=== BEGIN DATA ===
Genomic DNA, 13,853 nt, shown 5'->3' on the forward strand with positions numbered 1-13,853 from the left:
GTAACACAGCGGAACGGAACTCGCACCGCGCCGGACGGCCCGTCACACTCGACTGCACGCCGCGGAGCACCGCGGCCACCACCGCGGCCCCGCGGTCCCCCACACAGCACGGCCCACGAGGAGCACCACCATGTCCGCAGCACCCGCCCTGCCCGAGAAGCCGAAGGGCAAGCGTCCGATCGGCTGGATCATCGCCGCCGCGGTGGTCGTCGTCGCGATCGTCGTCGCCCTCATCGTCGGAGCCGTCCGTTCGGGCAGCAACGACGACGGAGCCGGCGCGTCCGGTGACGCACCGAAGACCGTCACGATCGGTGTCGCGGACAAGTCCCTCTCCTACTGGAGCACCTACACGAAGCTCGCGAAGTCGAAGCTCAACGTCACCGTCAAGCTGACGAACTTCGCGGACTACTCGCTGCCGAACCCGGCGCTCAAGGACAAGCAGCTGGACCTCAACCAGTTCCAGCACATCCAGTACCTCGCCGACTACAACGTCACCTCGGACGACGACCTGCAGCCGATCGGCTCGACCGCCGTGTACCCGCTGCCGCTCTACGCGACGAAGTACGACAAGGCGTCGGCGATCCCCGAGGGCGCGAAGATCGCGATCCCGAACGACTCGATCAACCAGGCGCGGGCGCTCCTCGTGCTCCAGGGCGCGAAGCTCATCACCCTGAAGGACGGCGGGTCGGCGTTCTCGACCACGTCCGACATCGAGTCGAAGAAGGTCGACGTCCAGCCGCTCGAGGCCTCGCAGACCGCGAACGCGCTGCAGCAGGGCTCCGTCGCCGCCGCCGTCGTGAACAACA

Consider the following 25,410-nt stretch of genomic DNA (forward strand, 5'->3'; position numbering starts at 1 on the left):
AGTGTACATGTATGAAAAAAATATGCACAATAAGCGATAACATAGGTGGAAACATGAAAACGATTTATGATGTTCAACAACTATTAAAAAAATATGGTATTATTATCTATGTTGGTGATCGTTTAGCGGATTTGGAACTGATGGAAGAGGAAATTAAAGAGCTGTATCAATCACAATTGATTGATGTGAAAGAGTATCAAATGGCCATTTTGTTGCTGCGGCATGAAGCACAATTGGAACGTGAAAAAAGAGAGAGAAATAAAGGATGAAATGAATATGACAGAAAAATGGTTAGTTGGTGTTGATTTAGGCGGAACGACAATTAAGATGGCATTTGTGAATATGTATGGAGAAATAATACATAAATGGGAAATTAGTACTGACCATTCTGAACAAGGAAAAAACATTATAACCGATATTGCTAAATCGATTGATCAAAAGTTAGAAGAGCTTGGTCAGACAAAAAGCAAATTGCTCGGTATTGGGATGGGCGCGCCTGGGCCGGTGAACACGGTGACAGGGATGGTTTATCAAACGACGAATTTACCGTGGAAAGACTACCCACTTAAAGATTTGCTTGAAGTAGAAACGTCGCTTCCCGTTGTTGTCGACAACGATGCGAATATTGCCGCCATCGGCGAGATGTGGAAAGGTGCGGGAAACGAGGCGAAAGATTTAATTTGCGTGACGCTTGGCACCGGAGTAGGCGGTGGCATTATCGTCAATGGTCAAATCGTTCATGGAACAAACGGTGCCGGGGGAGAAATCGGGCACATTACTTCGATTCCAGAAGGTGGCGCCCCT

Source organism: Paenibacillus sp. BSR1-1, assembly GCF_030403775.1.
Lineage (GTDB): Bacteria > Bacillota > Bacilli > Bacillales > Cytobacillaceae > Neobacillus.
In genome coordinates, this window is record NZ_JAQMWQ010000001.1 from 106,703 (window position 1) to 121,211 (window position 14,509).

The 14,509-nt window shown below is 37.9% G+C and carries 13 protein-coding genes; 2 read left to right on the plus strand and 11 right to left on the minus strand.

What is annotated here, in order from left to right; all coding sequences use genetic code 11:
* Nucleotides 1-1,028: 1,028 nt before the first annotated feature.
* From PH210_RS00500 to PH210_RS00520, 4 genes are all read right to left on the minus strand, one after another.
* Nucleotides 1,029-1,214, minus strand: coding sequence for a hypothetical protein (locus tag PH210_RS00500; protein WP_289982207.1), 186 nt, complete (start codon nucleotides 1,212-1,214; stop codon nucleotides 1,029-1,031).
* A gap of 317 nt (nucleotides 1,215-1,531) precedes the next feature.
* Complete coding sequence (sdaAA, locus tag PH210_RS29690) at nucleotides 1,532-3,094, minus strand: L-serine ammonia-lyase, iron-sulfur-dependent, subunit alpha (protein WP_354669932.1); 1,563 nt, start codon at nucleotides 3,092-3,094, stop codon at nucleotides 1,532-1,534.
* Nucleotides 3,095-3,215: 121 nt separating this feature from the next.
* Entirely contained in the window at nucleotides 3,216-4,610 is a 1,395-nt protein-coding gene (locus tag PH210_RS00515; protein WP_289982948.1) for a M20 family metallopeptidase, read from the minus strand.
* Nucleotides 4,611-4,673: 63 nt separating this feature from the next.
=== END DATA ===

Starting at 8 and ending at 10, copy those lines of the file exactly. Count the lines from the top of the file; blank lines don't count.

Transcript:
The 14,509-nt window shown below is 37.9% G+C and carries 13 protein-coding genes; 2 read left to right on the plus strand and 11 right to left on the minus strand.

What is annotated here, in order from left to right; all coding sequences use genetic code 11:
* Nucleotides 1-1,028: 1,028 nt before the first annotated feature.